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Bill Maris

  • American businessman

Bill Maris (born 1975, full name William J Maris) is an American entrepreneur and venture capitalist focused on technology and the life sciences. He is the founder and first CEO of Google Ventures (GV). He is the creator of Google's Calico project, a company focused on the genetic basis of aging. He is the founder of early web hosting pioneer Burlee.com, now part of Web.com, and the founder of Section 32, a California-based venture fund focused on frontier technology.


If I'm an entrepreneur, and I have a term sheet from Sequoia and Kleiner, that's the safe choice. Google Ventures is the brave choice.




The reality is regulation often lags behind innovation.




Silicon Valley has been a technology capital like New York is a financial capital.




We're looking for people who are working on things that seem out of reach, uncomfortably difficult.




When you build relationships with entrepreneurs, they're not trying to optimize on price.




I loved dinosaurs, I loved space, and I thought maybe I'd be the first paleo-astronaut.




I contemplated a career at NIH at one point. I have a neuroscience background.




All the information in the world has been pretty dispersed, but Google's mission has been to organize it and make it universally accessible.




Healthcare is becoming part of information technology.




We make a series of investments, some will pan out and some won't.




Time is the one thing I can't get back and can't give back to you.




Big ideas we tend to like are the ones that seem impossible or crazy.




Your genome isn't really secret.




In genomics, there's a massive amount of information in which you can look for patterns and develop insights.




During the 2000 bubble, many companies rushed to go public before they had any revenue.




You want to work with people you are excited about and they are excited about you. It's a two-way street.




Google was a venture-funded company. Being part of that brings an energy to the company.




To create exponential growth in health care, we need to put tremendous resources and focus behind the best human minds working in this field.




The reality is if you were going to die tomorrow, and someone offered you another 10 years, most people would take those 10 years.




Google Ventures has a direct financial incentive to ensure the companies we invest in succeed.




Organizing healthcare information is a daunting task, but it is not an impossible task. We've had people walk on the moon. This is a lot more doable.




I sign off not only every investment, but every dollar that goes out the door - I'm aware of it.




Antibiotics are so pervasive that they are often prescribed preemptively, as soon as patients report symptoms, before a diagnosis is made.




CEOs who can hire properly, that's the most important part of the job. The CEO's job is really to hire the right team and execute the vision second.




VC firms are... responsible for the full life cycle of a company: they find it, help it grow, open up a Rolodex, and sell it.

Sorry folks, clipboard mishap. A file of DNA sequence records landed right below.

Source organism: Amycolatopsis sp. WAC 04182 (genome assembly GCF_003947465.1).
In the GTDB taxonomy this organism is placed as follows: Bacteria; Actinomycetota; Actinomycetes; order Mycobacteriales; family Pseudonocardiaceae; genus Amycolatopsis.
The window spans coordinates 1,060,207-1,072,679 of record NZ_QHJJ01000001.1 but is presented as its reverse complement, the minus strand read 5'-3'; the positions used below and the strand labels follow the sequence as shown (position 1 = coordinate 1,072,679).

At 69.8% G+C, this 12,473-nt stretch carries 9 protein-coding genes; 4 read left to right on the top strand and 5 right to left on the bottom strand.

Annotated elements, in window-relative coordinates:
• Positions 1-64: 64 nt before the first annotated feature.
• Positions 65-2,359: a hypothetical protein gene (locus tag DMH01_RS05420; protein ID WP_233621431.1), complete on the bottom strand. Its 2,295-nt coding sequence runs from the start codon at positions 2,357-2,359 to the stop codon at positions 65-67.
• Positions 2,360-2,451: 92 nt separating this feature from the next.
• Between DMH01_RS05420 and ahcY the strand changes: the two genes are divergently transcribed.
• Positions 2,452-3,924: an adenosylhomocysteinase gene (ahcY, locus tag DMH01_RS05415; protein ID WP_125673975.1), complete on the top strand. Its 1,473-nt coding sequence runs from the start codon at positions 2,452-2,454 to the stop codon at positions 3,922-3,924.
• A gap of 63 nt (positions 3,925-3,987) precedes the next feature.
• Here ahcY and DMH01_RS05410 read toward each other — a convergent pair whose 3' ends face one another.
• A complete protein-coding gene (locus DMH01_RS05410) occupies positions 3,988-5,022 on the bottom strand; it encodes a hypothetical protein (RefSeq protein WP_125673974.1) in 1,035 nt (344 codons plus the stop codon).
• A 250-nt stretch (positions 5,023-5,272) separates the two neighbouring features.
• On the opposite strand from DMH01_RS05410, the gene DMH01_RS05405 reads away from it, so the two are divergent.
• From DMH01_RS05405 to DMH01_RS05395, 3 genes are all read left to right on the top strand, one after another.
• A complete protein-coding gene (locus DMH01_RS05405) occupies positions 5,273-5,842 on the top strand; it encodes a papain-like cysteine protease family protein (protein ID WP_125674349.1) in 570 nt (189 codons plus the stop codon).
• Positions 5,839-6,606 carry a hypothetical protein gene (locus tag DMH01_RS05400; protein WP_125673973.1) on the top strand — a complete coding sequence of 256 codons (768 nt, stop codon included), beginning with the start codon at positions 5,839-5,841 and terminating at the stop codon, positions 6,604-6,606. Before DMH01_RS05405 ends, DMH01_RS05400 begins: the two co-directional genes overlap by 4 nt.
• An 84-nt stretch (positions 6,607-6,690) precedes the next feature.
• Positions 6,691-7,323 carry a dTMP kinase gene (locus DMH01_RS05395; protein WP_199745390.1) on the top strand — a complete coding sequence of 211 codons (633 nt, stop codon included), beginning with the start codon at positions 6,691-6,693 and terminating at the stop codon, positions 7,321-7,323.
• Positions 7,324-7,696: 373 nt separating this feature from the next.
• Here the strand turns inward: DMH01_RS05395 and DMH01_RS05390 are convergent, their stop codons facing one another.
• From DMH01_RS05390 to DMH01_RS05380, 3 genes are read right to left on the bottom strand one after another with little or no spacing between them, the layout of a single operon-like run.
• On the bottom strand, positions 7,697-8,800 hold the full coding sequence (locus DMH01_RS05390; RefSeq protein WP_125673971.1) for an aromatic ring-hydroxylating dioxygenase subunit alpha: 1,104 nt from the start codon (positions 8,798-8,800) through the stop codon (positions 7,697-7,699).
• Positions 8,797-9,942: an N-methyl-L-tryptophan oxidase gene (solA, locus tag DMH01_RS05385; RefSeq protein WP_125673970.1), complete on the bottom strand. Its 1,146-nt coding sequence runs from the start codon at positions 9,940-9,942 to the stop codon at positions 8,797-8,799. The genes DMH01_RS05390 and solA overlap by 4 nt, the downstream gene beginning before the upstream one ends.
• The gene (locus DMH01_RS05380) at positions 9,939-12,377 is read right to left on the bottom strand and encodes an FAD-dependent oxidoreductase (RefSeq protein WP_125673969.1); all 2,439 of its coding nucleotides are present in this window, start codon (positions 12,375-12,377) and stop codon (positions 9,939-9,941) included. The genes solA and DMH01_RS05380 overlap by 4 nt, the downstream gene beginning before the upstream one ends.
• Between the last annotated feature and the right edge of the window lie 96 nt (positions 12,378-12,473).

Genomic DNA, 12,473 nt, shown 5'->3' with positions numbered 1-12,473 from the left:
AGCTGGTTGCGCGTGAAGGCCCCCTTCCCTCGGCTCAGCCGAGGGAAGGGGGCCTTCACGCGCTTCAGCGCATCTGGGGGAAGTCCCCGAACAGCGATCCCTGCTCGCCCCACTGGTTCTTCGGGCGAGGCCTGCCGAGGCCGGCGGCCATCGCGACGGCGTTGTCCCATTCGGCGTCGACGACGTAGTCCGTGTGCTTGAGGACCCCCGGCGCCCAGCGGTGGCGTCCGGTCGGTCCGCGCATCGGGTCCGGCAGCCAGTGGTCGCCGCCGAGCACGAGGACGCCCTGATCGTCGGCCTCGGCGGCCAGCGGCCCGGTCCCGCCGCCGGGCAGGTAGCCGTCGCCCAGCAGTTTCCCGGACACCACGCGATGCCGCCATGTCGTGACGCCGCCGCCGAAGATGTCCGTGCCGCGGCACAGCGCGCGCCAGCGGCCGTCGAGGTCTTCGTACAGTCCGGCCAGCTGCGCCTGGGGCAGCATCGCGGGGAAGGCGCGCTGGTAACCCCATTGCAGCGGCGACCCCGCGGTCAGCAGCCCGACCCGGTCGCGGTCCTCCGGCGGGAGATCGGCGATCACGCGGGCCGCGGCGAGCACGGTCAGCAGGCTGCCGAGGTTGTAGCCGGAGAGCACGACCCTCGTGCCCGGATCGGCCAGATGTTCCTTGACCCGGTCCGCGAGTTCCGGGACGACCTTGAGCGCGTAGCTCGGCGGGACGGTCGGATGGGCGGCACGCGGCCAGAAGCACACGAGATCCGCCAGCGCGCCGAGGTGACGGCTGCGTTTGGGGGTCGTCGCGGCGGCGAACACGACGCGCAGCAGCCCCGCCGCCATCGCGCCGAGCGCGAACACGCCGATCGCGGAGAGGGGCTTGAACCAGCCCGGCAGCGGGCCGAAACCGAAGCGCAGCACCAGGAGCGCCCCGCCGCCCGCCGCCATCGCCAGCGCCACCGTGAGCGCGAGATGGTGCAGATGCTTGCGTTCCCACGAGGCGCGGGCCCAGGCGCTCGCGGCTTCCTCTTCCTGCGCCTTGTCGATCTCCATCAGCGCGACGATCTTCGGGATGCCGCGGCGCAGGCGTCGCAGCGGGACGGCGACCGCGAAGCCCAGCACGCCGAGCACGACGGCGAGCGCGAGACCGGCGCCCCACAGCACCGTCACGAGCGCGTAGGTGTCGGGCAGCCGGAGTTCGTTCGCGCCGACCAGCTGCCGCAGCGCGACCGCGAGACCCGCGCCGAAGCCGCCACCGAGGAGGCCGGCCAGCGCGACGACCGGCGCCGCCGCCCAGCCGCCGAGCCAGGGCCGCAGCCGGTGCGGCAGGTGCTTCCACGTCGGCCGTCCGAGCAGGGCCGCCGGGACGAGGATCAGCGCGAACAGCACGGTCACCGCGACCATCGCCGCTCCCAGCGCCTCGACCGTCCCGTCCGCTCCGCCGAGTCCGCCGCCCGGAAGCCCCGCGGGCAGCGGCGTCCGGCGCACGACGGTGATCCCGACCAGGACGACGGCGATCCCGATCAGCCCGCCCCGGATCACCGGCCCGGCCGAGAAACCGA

I'm not bothered when other VCs start hiring great designers or start recruiting. That's the direction I'd like it to go.




As computer intelligence gets better, what will be possible when we interface our brains with computers? It might sound scary, but early evidence suggests otherwise: interfacing brains with machines can be helpful in treating traumatic brain injury, repairing spinal cord damage, and countless other applications.




There are environmental threats to health; there are internal threats to health - genetic conditions, viral threats, diseases like cancer and Parkinson's. And then there are societal and global ones, like poverty and lack of nutrition. And unknown viral threats - everything from a new kind of influenza to hemorrhagic fever.




The reality is the technology exists now to extend life and have people live healthier, happier lives. Not to be kind of immortal - that's not what I'm talking about.




We are looking for highly technical, enthusiastic and capable entrepreneurs who have a healthy disregard for the impossible, and that's not always easy to find.




Government is really successful when it's willing to make big, bold objectives, like, 'We're going to get to the moon.' But without leaders with big ideas, we get stuck.




We have this powerful lever at Google Ventures, which is to invest $200 million a year. This is a huge lever. It's not all going into one place; it's going into lots of start ups and founders and entrepreneurs, all of which are levers to try and change the world in one way or another.




We actually have the tools in the life sciences to achieve anything that you have the audacity to envision. I just hope to live long enough not to die.




If you're a technology investor, and you decide that you're also going to be a healthcare investor or a green-tech investor, that doesn't usually work out that well. There are reasons why people make their careers studying these things and becoming experts.




I can make it very clear: I get paid if we make good investments. And if we don't, I don't get paid. I have no incentive to sell our companies to Google; the entrepreneurs get to decide that. We are minority shareholders.




As life expectancy extends beyond 80 years in some parts of the world, more people are struggling with brain diseases. For older people, Alzheimer's, Parkinson's, and other conditions become a major impediment to quality of life.



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